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The Power of Choice

By Elizabeth Pantley

Would you like to get your kids to willingly cooperate? Stop the daily battles? Teach your kids valuable life skills? If your answer is Yes! Yes! Yes! then read on . . .

 

There are so many things we must get our children to do and so many things me must stop them from doing! Get up. Get dressed. Don't dawdle. Do your homework. Eat. It goes on and on. We can get our kids to cooperate and at the same time allow them to learn self discipline and develop good decision making skills. How? By offering choices.

 

Giving a choice is a very powerful tool that can be used with toddlers through teenagers. This is one skill that every parent should have tattooed on the back of his or her hand as a constant reminder. Parents should use this skill every day, many times a day. Giving children choices is a very effective way to enlist their cooperation because children love having the privilege of choice. It takes the pressure out of your request, and allows a child to feel in control. This makes a child more willing to comply.

 

Using choice is an effective way to achieve results, and when you get in the habit of offering choices you are doing your children a big favor. As children learn to make simple choices-Milk or juice?-they get the practice required to make bigger choices-Buy two class T-shirts or one sweatshirt?-which gives them the ability as they grow to make more important decisions-Save or spend? Drink beer or soda? Study or fail? Giving children choices allows them to learn to listen to their inner voice. It is a valuable skill that they will carry with them to adulthood.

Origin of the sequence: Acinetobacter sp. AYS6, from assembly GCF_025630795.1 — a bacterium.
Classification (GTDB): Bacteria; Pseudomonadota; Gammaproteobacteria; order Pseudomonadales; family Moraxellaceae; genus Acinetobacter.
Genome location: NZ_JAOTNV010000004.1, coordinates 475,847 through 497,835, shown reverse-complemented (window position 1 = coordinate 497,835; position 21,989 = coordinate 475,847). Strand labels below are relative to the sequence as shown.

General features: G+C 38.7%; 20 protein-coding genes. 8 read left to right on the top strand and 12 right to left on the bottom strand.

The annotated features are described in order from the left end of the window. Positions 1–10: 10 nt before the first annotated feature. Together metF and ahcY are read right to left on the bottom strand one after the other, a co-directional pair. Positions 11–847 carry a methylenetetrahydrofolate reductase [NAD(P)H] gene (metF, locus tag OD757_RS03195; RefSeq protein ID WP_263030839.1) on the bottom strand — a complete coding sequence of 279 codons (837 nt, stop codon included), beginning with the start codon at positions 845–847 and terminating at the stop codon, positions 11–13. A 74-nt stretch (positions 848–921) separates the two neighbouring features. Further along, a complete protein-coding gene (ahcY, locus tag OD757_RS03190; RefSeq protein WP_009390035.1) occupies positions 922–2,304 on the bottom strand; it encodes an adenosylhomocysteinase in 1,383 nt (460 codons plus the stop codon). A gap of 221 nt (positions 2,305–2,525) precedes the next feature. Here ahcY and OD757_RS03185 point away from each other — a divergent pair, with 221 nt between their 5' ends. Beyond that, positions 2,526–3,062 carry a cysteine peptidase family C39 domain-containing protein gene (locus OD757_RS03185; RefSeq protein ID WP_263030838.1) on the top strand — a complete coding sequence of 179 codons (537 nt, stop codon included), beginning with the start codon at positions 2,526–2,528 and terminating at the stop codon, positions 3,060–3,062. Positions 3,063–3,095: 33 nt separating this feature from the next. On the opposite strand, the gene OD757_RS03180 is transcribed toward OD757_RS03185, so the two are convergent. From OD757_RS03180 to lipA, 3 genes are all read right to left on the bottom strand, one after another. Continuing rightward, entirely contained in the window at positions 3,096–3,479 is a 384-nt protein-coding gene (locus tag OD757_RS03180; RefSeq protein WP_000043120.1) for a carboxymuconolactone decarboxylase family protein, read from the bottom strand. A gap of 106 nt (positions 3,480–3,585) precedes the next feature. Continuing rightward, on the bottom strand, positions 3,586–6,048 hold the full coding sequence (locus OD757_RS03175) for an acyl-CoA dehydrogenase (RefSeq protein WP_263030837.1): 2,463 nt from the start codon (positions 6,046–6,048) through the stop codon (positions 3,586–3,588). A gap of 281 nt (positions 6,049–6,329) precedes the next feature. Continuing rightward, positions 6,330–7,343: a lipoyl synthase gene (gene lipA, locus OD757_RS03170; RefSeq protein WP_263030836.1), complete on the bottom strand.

You should offer choices based on your child's age and your intent. A toddler can handle two choices, a grade-school child three or four. A teenager can be given general guidelines. Offer choices such that you would be happy with whatever option your child chooses. Otherwise, you're not being fair. For example, a parent might say, "Either eat your peas or go to your room" but when the child gets up off his chair, the parent yells, "Sit down and eat your dinner, young man!" (So that wasn't really a choice, was it?)

 

Here are some ways in which you can use choice:

Do you want to wear your Big Bird pajamas or your Mickey Mouse pajamas?

What pair of shorts would you like to wear today?

Do you want to do your homework at the kitchen table or the desk?

Would you rather stop at the gas station or give me the money to fill the tank?

Do you want to wear your coat, carry it, or put on a sweatshirt?

Would you prefer to let the dog out in the yard or take him for a walk?

Do you want to run up to bed or hop like a bunny?

What do you want to do first, take out the trash or dry the dishes?

Do you want to watch five more minutes of TV or ten?

Will you do your homework now, after dinner, or shall I wake you at six tomorrow?

 

If your child is reluctant to choose from the options that you offer, then simply ask, "Would you like to choose or shall I choose for you?"

 

 

“Elizabeth Pantley’s new book is the wake-up call every parent needs, a consciousness-raising journey through the small moments of parenthood. Each chapter uses warmth, compassion, and humor to gently tweak the consciences of even the best parents, and inspire them to raise their children in a more sensitive manner.”

-- William Sears, M.D. from the foreword

(Excerpted with permission by NTC/Contemporary Publishing Group Inc. from Hidden Messages – What Our Words and Actions are Really Telling Our Children by Elizabeth Pantley, copyright 2001)

About the Author

Parenting educator, Elizabeth Pantley, is the president of Better Beginnings, Inc., a family resource and education company.

She is a regular radio show guest and often quoted as a parenting expert in magazines such as Parents, Parenting, Working Mother, Woman's Day, Good Housekeeping and Redbook.

She publishes a newsletter, Parent Tips, that is distributed in schools nationwide, and is the author of Kid Cooperation: How to Stop Yelling, Nagging and Pleading and Get Kids to Cooperate

 

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